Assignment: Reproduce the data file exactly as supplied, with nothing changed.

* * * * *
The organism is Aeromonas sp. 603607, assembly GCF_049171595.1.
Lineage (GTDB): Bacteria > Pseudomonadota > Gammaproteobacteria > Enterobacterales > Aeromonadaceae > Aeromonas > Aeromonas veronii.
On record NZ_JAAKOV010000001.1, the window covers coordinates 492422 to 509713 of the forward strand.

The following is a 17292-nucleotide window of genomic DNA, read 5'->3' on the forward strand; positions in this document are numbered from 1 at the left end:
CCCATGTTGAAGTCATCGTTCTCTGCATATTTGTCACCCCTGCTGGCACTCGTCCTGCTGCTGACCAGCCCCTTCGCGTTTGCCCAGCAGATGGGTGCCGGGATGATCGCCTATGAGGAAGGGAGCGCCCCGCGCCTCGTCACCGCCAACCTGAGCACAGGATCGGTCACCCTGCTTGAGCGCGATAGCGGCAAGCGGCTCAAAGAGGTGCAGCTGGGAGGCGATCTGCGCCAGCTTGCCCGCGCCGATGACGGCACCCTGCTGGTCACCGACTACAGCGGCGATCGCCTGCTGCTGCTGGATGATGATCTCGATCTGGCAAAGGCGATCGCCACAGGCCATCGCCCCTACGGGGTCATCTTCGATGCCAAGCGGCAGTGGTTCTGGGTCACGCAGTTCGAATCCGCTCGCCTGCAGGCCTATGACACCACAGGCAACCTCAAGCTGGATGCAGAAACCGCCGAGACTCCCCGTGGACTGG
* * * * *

The organism is Aeromonas sp. 603607, assembly GCF_049171595.1.
Lineage (GTDB): Bacteria > Pseudomonadota > Gammaproteobacteria > Enterobacterales > Aeromonadaceae > Aeromonas > Aeromonas veronii.
On record NZ_JAAKOV010000001.1, the window covers coordinates 492422 to 509713 of the forward strand.

The following is a 17292-nucleotide window of genomic DNA, read 5'->3' on the forward strand; positions in this document are numbered from 1 at the left end:
CCCATGTTGAAGTCATCGTTCTCTGCATATTTGTCACCCCTGCTGGCACTCGTCCTGCTGCTGACCAGCCCCTTCGCGTTTGCCCAGCAGATGGGTGCCGGGATGATCGCCTATGAGGAAGGGAGCGCCCCGCGCCTCGTCACCGCCAACCTGAGCACAGGATCGGTCACCCTGCTTGAGCGCGATAGCGGCAAGCGGCTCAAAGAGGTGCAGCTGGGAGGCGATCTGCGCCAGCTTGCCCGCGCCGATGACGGCACCCTGCTGGTCACCGACTACAGCGGCGATCGCCTGCTGCTGCTGGATGATGATCTCGATCTGGCAAAGGCGATCGCCACAGGCCATCGCCCCTACGGGGTCATCTTCGATGCCAAGCGGCAGTGGTTCTGGGTCACGCAGTTCGAATCCGCTCGCCTGCAGGCCTATGACACCACAGGCAACCTCAAGCTGGATGCAGAAACCGCCGAGACTCCCCGTGGACTGG